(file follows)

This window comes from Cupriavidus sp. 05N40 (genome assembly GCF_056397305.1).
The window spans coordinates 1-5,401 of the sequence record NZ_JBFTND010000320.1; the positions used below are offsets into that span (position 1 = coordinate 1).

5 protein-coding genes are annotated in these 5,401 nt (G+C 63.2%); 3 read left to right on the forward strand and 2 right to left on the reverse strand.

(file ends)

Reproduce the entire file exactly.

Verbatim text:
This window comes from Cupriavidus sp. 05N40 (genome assembly GCF_056397305.1).
The window spans coordinates 1-5,401 of the sequence record NZ_JBFTND010000320.1; the positions used below are offsets into that span (position 1 = coordinate 1).

5 protein-coding genes are annotated in these 5,401 nt (G+C 63.2%); 3 read left to right on the forward strand and 2 right to left on the reverse strand.